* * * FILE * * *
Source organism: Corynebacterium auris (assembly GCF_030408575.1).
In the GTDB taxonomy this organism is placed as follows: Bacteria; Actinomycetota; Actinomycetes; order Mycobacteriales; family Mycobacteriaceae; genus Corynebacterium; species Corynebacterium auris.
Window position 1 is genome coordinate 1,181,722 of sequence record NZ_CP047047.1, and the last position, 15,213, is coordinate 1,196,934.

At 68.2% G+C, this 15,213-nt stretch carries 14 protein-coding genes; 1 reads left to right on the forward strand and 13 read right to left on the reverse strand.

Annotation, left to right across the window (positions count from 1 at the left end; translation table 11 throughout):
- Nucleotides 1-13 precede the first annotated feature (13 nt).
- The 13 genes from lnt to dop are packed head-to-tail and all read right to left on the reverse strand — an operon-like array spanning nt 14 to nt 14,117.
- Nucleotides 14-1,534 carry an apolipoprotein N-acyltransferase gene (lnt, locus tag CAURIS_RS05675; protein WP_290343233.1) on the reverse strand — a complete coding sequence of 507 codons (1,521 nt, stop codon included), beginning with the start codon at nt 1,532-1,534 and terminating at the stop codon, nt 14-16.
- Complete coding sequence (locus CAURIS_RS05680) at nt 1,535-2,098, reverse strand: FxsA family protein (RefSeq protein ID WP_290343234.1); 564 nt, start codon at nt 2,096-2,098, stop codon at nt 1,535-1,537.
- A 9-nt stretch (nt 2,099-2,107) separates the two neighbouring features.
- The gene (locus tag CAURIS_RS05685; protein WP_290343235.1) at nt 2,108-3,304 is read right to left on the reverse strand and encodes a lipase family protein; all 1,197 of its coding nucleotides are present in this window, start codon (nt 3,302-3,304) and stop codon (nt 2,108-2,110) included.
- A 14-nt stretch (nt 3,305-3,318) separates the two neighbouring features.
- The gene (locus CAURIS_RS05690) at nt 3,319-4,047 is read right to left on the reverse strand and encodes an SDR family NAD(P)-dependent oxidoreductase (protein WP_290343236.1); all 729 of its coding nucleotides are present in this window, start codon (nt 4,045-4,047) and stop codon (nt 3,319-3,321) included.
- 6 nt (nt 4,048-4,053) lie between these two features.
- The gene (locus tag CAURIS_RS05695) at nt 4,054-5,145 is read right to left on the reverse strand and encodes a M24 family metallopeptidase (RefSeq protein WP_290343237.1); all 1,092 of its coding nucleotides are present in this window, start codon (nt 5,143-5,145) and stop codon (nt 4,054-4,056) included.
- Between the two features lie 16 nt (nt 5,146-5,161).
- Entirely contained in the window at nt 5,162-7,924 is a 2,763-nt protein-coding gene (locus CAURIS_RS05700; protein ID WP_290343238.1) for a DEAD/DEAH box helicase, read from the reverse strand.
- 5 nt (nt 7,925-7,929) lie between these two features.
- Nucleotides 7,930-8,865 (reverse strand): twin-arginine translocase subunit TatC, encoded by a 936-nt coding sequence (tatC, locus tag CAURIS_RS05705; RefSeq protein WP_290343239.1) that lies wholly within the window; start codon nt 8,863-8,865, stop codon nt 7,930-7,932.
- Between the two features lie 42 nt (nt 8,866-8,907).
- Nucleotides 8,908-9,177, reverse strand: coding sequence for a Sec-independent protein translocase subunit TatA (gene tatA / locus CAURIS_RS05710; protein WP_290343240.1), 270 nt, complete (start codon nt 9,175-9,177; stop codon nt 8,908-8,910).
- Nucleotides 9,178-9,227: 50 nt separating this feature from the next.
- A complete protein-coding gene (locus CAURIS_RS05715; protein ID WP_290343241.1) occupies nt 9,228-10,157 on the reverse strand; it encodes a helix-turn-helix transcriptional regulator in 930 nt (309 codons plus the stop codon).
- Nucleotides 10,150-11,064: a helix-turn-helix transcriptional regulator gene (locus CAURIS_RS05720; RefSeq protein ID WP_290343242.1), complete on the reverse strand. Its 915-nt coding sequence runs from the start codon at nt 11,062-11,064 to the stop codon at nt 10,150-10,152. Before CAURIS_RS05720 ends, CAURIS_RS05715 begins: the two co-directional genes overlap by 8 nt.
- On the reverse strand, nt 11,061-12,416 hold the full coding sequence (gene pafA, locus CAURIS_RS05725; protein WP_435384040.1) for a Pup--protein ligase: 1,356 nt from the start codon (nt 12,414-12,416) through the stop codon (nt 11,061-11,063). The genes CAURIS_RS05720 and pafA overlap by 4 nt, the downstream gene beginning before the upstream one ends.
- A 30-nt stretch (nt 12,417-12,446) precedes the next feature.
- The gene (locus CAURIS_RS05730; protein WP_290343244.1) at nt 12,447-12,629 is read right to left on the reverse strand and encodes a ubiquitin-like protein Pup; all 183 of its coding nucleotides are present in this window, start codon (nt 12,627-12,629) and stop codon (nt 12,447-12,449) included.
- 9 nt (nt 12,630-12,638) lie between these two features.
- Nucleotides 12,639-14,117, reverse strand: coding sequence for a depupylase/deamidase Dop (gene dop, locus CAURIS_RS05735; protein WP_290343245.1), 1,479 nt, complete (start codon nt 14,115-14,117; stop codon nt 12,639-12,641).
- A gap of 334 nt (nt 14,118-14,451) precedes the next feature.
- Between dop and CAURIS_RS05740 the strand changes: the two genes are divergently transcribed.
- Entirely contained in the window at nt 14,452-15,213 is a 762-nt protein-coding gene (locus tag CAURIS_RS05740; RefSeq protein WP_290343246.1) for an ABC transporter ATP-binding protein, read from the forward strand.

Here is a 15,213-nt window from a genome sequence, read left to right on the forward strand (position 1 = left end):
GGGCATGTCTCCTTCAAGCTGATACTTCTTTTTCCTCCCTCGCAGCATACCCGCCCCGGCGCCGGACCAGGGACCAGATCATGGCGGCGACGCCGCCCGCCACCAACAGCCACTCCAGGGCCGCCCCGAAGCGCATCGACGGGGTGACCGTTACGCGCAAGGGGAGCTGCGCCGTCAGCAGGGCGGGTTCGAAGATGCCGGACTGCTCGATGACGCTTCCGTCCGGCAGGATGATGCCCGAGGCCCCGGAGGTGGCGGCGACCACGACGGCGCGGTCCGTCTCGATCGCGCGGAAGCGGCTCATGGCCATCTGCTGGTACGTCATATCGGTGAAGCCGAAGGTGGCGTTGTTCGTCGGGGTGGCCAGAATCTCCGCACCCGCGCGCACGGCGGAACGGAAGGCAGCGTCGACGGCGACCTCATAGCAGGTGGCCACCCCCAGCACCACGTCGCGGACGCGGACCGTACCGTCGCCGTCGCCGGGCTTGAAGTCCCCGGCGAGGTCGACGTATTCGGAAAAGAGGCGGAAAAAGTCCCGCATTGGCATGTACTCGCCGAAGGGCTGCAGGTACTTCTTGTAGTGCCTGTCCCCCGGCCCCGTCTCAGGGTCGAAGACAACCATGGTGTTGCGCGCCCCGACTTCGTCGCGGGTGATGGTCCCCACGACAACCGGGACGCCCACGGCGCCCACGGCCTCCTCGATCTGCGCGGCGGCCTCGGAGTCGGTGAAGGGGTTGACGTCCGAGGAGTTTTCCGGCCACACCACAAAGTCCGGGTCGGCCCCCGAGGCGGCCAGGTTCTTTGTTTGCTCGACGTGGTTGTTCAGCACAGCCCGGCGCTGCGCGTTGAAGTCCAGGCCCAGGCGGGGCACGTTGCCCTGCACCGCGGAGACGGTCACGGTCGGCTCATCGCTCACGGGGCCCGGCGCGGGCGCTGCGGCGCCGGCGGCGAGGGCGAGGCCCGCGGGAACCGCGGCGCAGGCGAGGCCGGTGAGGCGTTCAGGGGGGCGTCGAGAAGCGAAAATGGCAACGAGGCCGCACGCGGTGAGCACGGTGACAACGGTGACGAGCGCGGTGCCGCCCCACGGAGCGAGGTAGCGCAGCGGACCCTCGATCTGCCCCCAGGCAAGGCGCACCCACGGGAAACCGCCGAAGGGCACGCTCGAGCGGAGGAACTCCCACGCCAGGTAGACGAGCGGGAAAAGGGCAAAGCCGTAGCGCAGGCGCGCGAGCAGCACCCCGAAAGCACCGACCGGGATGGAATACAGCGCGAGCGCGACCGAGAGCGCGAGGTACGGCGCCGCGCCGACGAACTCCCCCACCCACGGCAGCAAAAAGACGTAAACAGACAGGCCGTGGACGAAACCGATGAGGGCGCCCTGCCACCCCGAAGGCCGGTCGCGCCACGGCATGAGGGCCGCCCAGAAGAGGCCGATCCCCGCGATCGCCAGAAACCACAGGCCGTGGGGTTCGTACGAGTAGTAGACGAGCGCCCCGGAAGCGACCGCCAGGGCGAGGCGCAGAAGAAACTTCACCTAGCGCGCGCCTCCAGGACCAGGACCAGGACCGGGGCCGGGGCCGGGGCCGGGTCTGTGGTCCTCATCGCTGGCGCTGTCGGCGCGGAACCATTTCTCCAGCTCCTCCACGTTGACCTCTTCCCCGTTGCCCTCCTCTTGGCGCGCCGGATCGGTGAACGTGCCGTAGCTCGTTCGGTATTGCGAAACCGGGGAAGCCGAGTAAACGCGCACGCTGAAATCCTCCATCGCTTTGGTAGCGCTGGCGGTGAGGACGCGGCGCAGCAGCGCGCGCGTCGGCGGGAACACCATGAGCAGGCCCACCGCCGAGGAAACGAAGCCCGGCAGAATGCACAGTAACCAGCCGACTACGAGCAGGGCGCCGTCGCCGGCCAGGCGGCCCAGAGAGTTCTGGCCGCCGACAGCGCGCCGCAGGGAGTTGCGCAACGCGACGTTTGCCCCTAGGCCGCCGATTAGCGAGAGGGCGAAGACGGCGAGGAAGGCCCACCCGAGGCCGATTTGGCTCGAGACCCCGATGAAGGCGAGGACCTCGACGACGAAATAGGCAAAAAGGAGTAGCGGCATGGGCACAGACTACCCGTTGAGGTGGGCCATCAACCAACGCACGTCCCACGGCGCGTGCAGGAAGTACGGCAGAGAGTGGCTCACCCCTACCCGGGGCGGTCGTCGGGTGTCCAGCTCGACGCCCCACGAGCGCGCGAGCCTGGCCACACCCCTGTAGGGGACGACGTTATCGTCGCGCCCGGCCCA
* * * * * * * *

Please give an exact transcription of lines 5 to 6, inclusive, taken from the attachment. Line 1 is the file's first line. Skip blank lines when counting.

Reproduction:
Annotation, left to right across the window (positions count from 1 at the left end; translation table 11 throughout):
- Nucleotides 1-13 precede the first annotated feature (13 nt).